‘THERE’S NOTHING BETTER THAN MAKING PANCAKES FOR EMILY’
Our new action hero pin-up John Krasinski on family life and why Jack Ryan is much better than Bond
John Krasinski modestly underplays the skills that have earned him his current status as half of Hollywood’s hottest power couple, alongside wife Emily Blunt. “I’ve had it very lucky,” he says. Versatile skills, too, given that John not only acts up a storm on screen, but writes, directs and produces. No one could accuse him of being an overnight success, either, given that he’s tirelessly worked his way up the showbiz ladder since the early Noughties. After a few one-off roles in cop shows here and there, John landed a part in the US version of The Office as the sardonicbut-charismatic Jim Halpert, and his star began to rise. But we weren’t the only ones to fall for his charms – offscreen, British A-lister Emily Blunt was equally enamoured with him. The couple married in 2010, and have two daughters, Hazel, four, and Violet, two.
Fast-forward almost ten years, and the 38 year old has multiple directing, writing and producing credits to his name, including this year’s horror hit A Quiet Place, in which John and Emily both star. He’s talking to us today about following in the footsteps of Alec Baldwin, Harrison Ford, Ben Affleck and Chris Pine, in the prestigious role of Jack Ryan, the enduring CIA operative from the pages of Tom Clancy’s novels.
Whereas those previous actors portrayed Ryan on the big screen, John has brought him to TV for the first time, in Amazon’s eight-hour series entitled, simply, Jack Ryan. We have questions aplenty, so it’s fortunate that John makes for such a relaxed, likeable and funny interviewee. Can we keep him?
How does it feel to be a bona-fide Hollywood A-lister?
I never imagined that I would actually get to achieve as much as I have in this business. So, it’s been like living in a fantasy camp, where so many dreams are coming true.
You’re about to embark on a role that’s been taken on by so many huge actors before – why do you think Jack Ryan is such a popular character?
I think it’s because people find it exciting to see guys who aren’t normally trained for going on missions, to see how they react under that stress when they’re called upon to act heroically.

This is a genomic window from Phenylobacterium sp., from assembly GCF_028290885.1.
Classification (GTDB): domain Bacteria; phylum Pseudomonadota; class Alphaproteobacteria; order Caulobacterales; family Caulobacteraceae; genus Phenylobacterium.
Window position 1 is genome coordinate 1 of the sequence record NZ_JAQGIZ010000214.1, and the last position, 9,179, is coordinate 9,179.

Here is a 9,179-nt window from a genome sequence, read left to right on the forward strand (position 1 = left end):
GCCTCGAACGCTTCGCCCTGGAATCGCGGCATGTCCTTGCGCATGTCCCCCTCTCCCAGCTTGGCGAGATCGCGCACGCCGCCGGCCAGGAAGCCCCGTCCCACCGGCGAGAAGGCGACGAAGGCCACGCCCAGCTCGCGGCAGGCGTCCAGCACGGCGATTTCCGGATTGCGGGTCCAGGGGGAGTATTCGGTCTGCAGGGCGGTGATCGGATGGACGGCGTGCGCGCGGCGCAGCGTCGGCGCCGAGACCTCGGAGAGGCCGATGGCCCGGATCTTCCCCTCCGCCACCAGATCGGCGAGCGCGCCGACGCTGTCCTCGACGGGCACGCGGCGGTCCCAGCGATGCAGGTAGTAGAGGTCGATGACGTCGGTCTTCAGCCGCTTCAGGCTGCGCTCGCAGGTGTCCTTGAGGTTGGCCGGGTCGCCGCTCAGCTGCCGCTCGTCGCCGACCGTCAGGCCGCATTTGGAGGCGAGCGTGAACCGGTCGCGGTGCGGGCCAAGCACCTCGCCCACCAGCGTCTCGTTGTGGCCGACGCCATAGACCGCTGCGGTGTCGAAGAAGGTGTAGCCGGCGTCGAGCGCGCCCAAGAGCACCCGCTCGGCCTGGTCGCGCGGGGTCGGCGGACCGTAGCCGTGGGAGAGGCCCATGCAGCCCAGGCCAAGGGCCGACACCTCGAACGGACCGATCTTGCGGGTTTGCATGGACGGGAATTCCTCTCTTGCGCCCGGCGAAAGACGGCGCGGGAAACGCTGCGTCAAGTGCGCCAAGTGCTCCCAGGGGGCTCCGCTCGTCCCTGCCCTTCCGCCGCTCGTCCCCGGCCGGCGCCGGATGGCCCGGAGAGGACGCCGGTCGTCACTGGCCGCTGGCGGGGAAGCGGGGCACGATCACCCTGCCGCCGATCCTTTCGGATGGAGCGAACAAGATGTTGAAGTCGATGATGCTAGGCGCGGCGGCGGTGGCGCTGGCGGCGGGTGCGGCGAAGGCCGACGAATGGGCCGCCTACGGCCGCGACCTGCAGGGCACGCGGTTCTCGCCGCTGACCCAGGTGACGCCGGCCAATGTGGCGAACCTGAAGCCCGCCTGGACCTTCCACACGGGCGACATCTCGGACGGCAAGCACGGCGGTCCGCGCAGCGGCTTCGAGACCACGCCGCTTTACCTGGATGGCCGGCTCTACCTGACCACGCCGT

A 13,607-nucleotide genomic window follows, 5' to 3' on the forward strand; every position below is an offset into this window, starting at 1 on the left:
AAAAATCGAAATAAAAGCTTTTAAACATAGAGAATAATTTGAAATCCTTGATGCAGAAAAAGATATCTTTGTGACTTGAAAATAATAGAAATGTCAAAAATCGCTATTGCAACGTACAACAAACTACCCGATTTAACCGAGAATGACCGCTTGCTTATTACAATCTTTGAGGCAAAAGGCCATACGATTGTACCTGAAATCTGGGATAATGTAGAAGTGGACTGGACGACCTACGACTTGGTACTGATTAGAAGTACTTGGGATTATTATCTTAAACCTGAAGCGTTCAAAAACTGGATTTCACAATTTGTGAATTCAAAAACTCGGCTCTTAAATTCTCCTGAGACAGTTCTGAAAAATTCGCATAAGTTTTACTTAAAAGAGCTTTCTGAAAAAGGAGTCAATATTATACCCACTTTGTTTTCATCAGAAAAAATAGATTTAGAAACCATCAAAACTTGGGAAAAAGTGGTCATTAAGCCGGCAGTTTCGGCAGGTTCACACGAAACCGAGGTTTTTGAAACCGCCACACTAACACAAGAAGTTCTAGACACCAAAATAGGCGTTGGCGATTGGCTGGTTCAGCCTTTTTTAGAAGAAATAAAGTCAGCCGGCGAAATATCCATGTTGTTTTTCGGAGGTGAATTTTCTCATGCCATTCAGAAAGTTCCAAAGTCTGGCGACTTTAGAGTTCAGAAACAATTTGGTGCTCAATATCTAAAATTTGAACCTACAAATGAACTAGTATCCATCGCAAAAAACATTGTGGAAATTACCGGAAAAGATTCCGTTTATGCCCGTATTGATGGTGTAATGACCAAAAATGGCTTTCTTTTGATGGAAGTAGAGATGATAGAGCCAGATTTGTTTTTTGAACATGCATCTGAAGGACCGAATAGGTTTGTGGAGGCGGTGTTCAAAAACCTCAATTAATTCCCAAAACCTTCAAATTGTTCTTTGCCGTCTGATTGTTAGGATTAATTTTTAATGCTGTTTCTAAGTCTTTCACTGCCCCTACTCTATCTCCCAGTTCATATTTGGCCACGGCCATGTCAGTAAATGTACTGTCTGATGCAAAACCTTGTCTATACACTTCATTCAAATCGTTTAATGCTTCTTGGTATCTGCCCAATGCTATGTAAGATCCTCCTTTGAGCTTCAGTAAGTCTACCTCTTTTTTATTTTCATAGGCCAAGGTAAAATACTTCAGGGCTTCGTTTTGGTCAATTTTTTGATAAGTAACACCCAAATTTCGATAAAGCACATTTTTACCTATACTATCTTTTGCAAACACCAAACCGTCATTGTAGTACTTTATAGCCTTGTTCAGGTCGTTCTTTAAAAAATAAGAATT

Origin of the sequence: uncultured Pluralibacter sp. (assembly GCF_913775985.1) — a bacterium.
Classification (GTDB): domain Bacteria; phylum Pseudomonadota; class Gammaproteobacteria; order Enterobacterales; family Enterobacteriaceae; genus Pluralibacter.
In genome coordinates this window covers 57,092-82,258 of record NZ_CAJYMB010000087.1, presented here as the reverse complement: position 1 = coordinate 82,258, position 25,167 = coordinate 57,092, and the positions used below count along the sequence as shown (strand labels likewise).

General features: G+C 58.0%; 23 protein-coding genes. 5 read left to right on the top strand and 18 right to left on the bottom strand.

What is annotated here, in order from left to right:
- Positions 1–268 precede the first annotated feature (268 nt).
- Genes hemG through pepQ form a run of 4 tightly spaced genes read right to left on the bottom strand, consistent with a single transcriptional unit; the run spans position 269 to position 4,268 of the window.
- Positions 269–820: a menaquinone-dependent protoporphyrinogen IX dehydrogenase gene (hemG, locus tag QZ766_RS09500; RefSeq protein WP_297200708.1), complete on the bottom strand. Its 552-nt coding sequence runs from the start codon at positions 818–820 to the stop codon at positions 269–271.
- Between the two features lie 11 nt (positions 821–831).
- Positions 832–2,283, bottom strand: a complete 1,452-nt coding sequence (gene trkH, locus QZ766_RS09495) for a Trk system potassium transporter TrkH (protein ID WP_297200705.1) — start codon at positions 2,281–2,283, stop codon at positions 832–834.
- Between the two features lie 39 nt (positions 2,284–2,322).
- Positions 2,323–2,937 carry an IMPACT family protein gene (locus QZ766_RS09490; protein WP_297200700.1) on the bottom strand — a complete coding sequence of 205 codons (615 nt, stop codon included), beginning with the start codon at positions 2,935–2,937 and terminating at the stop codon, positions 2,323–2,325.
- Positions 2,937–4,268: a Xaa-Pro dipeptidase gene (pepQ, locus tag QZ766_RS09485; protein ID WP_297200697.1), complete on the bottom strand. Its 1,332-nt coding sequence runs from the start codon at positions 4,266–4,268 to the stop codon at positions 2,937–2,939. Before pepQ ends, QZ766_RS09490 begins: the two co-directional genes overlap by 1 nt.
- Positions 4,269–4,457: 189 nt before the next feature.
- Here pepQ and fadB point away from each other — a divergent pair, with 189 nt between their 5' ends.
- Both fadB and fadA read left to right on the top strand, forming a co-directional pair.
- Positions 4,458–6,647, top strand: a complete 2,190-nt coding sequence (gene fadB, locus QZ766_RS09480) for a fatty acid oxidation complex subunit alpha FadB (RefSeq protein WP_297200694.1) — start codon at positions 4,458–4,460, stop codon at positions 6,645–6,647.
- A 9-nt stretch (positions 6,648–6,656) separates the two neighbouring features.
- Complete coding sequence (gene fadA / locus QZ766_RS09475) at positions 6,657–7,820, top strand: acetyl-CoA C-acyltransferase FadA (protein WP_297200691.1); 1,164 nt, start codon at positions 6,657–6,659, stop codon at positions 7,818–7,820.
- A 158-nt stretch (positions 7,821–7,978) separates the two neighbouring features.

Does it distinguish him from other spy dudes like Jason Bourne or James Bond?
Yes. Even though he is very skilled as an intelligent analyst, he’s more of the ordinary man who suddenly has to do the kind of things you would expect from a Bourne or Bond, who are trained for those kinds of field operations. People know that Ryan has to use his wits and common sense to handle himself, which makes him much more relatable than Bond.
This is the first time Jack Ryan will be played in a TV series instead of a film – do you think there’s less of a difference between TV and film now than there was even five years ago?
I’m in a fortunate position to be doing Jack Ryan on Amazon, and it’s a very cool position at that. But by the time my girls are old enough to choose what they watch, I wonder if they’ll even know the difference between movies and television? It’s just about how they’re getting their content.
Is that a good thing?
I feel like it’s the Wild West for creatives in the best way, meaning there shouldn’t be a location or place or anything that’s the only place to go for quality. I actually welcome the challenge, because it really will be survival of the fittest. If you have an idea that wins, hopefully it has a better chance, because now people can choose anything they want from various content platforms. It sort of forces everyone to elevate their game.
How much of an impact do you think the US Office had on TV?
I think The Office came on the air ‘Jack Ryan is more relatable to people than James Bond’ right around the time that TV was starting to turn into something bigger than people thought it was.
The Office was seen as a rule breaker in comedy, certainly more than its TV network NBC would acknowledge in the beginning, or knew to acknowledge. Now it’s taken on a life of its own.
You directed A Quiet Place. Having worked with various directors during your career, did you watch them work and make crafty notes?